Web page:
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MAG Sponsor Spotlight: Turning the Digital Currency Revolution to Merchants’ Competitive Advantage (MAG Quarterly- Volume Seven, Issue Three)

By Scott Moeller, CEO, mSHIFT Inc. & David Tcheau, Blockchain Analyst, mSHIFT Inc. 

September 5, 2019

“Facebook and JP Morgan’s recent blockchain initiatives have brought cryptocurrency payments to the mainstream. With the rise of blockchain technology, merchants can now change the rules for a new payment ecosystem. –Scott Moeller, CEO mSHIFT Inc.

The digital currency revolution is already underway.
This transformation of money was highlighted in Caitlin Long’s recent US Senate Banking Committee testimony regarding Facebook’s Libra Project.  “…since the genie is out of the bottle—digital currencies cannot be uninvented, and they offer significantly more efficient payment systems relative to those of the status quo.” 2  For decades, payment professionals have been focused on the means and tools to move currencies created by central banks, not optimizing currencies per se. However, digital currencies are rapidly gaining mainstream status as evidenced by both JP Morgan and Facebook cryptocurrency initiatives. Consumers will be able to choose competing digital currencies and use them for everyday transactions. This revolution in money was predicted in the 1970’s by Nobel Laureate F. A. Hayek, who wrote about “PUTTING PRIVATE TOKEN MONEY INTO CIRCULATION” 3

In theory, multiple approaches can create stable digital currencies for daily use.  JP Morgan implements a Fixed Exchange Rate approach: “J.P. Morgan this month became the first U.S. bank to create and successfully test a digital coin representing a fiat currency.” 4 Facebook’s approach with Libra is to implement a narrow range Floating Exchange Rate: “Rather, as the value of the underlying assets moves, the value of one Libra in any local currency may fluctuate.” 5 Both JP Morgan’s JPM Coin and Facebook’s Libra derive intrinsic value from fiat currencies issued by central banks, such as the Dollar, Euro and Yen, which consequentially inherit the 2% annual inflation target of these central banks and will lose purchasing power accordingly overtime.6

A desirable currency, whether issued by central banks or private entities, has constant purchasing power as described by Hayek 7. In an emergent world of multiple private-issued digital currencies, the merchant community can effectively increase the purchasing power of a digital currency through issuance of merchant-issued loyalty/coupons/rewards tied to the digital currency. When a consumer receives an added merchant benefit by transacting with a private-issued digital currency, the purchasing power of the digital currency increases. Merchants directly benefit from this new blockchain based mode of rewards and marketing. Instead of paying online advertising giants (such as Facebook and Google) a cost per click or impression, merchants will have a new option with blockchain technology to deliver incentives directly to interested consumers without fees.  As the digital currency user base grows, conventional marketing expenses are reduced, and these funds can be redistributed directly to the merchant’s proven customers through this new blockchain based marketing platform. Merchant incentives broadcasted through the blockchain, directly translate into increased purchasing power for the consumer.  Increases in purchasing power gained from the redemption of merchant loyalty/coupons/rewards allow for inflation of the digital currency through monetary policy. The digital currency’s purchasing power remains stable as the impact of inflation on purchasing power is offset through the increased value added in aggregate by merchant loyalty/coupons/rewards. Newly minted digital currency generated as a result of inflation is sufficient to cover the maintenance and operation costs of the digital currency, making it possible for the network to deliver zero cost payments for merchants and enable a new zero cost method for broadcasting merchant incentives. Merchant and consumer benefits work synergistically, creating a virtuous cycle that encourages mass adoption and use of the digital currency in preference to other payment types. This virtuous cycle is showcased in the diagram below. Once mass adoption of the ecosystem is reached, it will be possible for merchants to hold and use the digital currency as a medium of exchange, viable for accounting and stored value, with low conversion risk.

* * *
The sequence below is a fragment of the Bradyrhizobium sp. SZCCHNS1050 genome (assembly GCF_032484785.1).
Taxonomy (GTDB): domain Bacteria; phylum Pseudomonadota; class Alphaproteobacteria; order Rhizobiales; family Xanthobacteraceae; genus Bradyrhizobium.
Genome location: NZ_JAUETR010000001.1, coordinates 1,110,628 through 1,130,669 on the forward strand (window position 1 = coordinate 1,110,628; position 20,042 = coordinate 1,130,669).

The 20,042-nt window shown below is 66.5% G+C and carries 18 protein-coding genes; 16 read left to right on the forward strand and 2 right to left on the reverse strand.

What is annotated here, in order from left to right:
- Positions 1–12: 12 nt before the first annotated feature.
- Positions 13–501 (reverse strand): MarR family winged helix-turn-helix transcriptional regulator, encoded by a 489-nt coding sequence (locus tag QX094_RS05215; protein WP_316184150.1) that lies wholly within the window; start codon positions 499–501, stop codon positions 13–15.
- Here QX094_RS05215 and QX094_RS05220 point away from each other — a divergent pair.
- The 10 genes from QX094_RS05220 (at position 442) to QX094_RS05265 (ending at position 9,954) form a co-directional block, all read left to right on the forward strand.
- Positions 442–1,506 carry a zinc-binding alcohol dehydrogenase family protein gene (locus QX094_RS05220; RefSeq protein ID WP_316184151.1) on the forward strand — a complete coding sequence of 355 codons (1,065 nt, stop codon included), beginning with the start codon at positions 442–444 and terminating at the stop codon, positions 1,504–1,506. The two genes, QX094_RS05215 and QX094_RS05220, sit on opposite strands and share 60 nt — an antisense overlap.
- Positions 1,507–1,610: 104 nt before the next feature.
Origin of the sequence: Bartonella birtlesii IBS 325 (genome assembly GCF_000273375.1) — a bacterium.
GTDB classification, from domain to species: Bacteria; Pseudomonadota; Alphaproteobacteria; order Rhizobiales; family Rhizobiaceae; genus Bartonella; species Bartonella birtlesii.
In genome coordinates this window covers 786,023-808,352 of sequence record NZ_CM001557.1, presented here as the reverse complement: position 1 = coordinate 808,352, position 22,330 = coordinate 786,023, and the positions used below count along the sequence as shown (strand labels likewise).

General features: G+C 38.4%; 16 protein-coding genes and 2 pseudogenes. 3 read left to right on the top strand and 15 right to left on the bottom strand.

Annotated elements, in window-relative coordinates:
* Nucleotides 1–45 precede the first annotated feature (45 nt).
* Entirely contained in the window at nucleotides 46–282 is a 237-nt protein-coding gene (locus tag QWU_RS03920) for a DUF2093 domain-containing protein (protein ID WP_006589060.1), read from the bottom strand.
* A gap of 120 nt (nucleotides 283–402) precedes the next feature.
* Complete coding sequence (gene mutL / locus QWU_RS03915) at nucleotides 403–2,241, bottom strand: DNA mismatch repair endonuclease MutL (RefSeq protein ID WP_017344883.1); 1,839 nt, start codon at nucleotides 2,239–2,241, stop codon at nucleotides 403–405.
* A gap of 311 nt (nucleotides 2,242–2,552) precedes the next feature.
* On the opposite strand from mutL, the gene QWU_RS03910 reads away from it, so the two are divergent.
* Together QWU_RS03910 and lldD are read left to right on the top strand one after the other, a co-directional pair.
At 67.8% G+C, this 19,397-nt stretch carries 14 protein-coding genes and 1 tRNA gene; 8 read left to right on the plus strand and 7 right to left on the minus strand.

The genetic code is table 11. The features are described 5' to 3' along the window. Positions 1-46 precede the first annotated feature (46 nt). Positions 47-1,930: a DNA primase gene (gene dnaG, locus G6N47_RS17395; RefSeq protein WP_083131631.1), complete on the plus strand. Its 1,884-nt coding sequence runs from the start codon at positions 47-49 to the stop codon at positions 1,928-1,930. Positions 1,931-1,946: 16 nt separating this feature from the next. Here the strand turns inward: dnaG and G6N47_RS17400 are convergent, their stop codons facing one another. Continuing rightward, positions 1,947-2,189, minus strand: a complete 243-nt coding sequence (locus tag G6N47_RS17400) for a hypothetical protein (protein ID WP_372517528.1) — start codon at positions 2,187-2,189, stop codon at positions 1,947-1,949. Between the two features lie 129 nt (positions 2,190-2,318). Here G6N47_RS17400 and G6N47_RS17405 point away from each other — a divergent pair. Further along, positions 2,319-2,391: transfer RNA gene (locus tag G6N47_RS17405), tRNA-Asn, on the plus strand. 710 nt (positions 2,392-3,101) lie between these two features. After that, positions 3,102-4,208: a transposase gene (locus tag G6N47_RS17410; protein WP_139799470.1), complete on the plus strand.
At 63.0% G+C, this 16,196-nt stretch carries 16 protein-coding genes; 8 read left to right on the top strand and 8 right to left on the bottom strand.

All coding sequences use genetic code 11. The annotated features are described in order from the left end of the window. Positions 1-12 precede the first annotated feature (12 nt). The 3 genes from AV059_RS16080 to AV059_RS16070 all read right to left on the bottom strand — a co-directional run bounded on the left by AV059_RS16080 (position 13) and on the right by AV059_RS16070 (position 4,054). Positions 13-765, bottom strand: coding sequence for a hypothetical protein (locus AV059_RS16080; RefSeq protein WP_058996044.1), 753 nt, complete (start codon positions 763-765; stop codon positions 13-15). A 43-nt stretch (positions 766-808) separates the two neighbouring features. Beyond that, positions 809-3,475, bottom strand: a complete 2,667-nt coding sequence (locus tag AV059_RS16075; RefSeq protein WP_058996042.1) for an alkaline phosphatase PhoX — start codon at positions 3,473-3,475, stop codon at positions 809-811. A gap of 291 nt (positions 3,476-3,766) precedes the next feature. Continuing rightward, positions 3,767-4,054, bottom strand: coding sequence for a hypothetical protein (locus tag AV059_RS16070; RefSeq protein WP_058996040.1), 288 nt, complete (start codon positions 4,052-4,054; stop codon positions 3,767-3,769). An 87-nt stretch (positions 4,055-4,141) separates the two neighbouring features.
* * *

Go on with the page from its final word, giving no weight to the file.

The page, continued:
Investment capital is readily available from worldwide cryptocurrency markets to cover all the initial cost of building the blockchain infrastructure needed for a new digital currency, including POS upgrades, education and training costs 8

Mainstream commercial use of private-issued digital currencies may still be a few years away, but the rule making and agenda setting for this new arena is happening now. “This set of lawmakers has been trying to understand Libra for some time…Many mentioned the importance of the United States' leadership on developing a framework for managing cryptocurrencies and future fintech innovations.” 9 Given what’s at stake, it is critical that the merchant community is included alongside Facebook and JP Morgan in the ongoing discussions with Congress on the matters of compliance, including data protection, Know Your Customer, Anti-Money Laundering legislation and other regulatory concerns.

Digital Currency

2 Caitlin Long’s Senate Banking Testimony regarding Facebook's Cryptocurrency Libra,
3 [Denationalisation of Money], first published in 1976, Page 46,
5 Libra Whitepaper, page 7,
7 [Denationalisation of Money], Page 106
8 Market cap is hundreds of billions of US dollars,